Lex Machine (Archetype11 Nova) is back with another visually stunning region / installation which – as with all his designs – is sure to both engage and challenge the eye and mind. Occupying a Full private region utilising the Land Capacity bonus, this is again a build that offers visitors much food for thought: a journey through modern life and the potential for questions who – and where – we are.
Entitled Saturated, the installation involves a flat landscape which – in keeping with the region’s name – is saturated to the point of waterlogging as it sits just above the waters of the surrounding sea. From it springs, apparently at random, figures, statues, objects both familiar and strange, mixed with a scattering of vegetation.
Mermaids mix with radio / telecommunication towers mix with figures apparently in suspension and towers of static-filled video screens, whilst laptops and old computers lie discarded in powdery piles and figures stand with cameras and screens or radios in place of heads, the body of an automatic handgun points skywards, and more. It all seems so chaotic, so unconnected, so jumbled and surreal; what could be the connections between these disparate elements? Perhaps the easiest way is peek at the region’s About Land description.
Rain, it can bring life. But when the ground has had it’s fill, first comes damage, next destruction. Death is last. Are we saturated?
Are we better off with these constant inputs or was less more? When was the last time we savoured anything?
– Saturated’s About Land description
With these words, we gain a framework of context, one fleshed out by the landscape before us: a statement on life and our ever-increasing reliance on -addiction to – technology (perhaps most aptly defined by the figure “snorting” Facebook and the litter of computers and laptops and cell phones strewn over mounds of a white substance like some form of new cocaine), and the fears (re: the Terminator-style figures leaping out of screens of data) and polarisations it brings to our daily lives.
The polarisations might be best indicated by the family gathered to the north-east, where mother, father, and child all have heads replaced by screens symbolising the manner in which technology has reduced daily living and personal time to the need for everything in our lives to become a matter of public record with meaning only given through its presence on social media. At the same time, this demand to be publicly accessible contrasts with the ability of technology in enabling us to hide behind masks of anonymity, as represented by the figures wearing / carrying masks, or with Russian doll-like heads. Meanwhile, to the south-east, the figure stabbed with syringes suggests the divide generated by the easy passage technology gives to the passage of misinformation into our lives, warping our common sense against the realities of science and medicine.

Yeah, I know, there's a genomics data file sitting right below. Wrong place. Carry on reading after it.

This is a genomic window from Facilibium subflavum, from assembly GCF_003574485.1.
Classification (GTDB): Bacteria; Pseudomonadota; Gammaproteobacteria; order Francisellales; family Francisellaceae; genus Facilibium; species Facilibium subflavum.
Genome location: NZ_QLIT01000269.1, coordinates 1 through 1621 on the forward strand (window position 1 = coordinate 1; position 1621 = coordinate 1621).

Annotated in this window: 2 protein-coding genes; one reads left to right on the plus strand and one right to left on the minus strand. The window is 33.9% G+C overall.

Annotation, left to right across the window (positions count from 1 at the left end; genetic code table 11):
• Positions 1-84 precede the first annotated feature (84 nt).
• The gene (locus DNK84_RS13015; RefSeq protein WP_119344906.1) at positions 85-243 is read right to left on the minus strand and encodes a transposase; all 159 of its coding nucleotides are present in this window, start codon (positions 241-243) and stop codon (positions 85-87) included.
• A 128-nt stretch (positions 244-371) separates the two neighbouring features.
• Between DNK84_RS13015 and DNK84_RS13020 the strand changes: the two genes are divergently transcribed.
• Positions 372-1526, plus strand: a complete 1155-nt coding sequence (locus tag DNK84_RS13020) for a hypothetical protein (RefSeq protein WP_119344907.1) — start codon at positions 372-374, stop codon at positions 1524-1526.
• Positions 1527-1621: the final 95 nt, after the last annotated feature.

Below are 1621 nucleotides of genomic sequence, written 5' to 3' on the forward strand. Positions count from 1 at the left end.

Elsewhere the symbolism might be clearer such as the large eyes watching over everything like Big Brother – although whether we see this as the state or in the form of corporate goggling-up of our data (or both) is a matter of personal choice. But really, there is such a richness of metaphor to be found within Saturated, that trying to write about it is no easy matter. From the apple and serpent (our end of innocence? the beginning our our fall simply born by our coming into existence?) through the presence of mermaids and flying fish (the explorations of the unknown? the free flight of the imagination we once had?) to the reimagining of the March of Progress, there is so much to say that is difficult to translate into the written word.
Simply put, Saturated is – as with all of Lex’s builds – something not to read about, bot to experience for yourself – and I encourage you do do so.
With thanks to Moon Cloud.
- Saturated (Golden Horizon, rated Moderate)